Luke 11:53-54, NIV

There's the negative side, and lots of people actually were attracted to the view of the religious leaders, or influenced by it, or became ambiguous or ambivalent about Jesus, because they were getting a conflicting message from their religious leaders. However, on the positive side, there's a very real sense that some people are believing in Jesus because of the miracles that he is doing in this particular period of his ministry.

A good example of that is the event that John described in chapter 11, which we saw a few episodes ago, when Jesus went to the little village of Bethany and raised Lazarus from the dead. John states, many ‘believed in him’ at that point. That was a dramatic miracle that persuaded many people to believe in him. For some people, such was the excitement of what Jesus was doing, that they began to wonder if something incredible was going to happen in Jerusalem when he finally got there. For example, we'll see this shortly when we return to the narrative beyond this particular episode. But Luke records, in Luke 19: 11,

‘Because he was near Jerusalem and the people thought that the Kingdom of God was going to appear at once.’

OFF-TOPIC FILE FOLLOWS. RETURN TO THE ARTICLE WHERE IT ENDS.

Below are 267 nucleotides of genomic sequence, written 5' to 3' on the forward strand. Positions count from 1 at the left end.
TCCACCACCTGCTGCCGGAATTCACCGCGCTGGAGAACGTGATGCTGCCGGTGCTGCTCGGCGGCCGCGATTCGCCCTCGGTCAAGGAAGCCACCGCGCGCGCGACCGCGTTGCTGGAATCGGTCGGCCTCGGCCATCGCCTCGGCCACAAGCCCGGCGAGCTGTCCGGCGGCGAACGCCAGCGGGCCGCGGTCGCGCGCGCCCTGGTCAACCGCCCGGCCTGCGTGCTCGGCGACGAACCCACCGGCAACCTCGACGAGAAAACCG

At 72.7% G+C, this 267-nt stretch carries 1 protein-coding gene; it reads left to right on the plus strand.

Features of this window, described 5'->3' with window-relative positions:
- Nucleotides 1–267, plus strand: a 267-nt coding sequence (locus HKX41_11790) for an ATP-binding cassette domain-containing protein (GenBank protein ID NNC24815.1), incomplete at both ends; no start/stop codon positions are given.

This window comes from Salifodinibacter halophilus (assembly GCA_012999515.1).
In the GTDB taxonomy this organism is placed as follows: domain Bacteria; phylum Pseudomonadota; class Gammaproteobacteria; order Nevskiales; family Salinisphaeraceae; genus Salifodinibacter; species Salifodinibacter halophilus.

Luke 19:11, NIV

They thought that something remarkable would happen when he got to Jerusalem. That would be a sort of show of power that would just overturn all his political and religious enemies and bring in God's Kingdom in a more tangible sense. Opinions were divided.

Jesus continued and he kept adding new dimensions of teaching. We saw in the last episode how he substantially added to his earlier teaching about marriage, in that remarkable passage in Matthew 19: 1 - 12, where he speaks about marriage as being part of the creation pattern; he speaks against easy divorce; he speaks in favour of singleness for the sake of the Kingdom of God; and he's adding a huge amount to his teaching about discipleship. Something similar happens here, in a different context, because in this very simple episode there's some profound truths and I want to look at those closely now.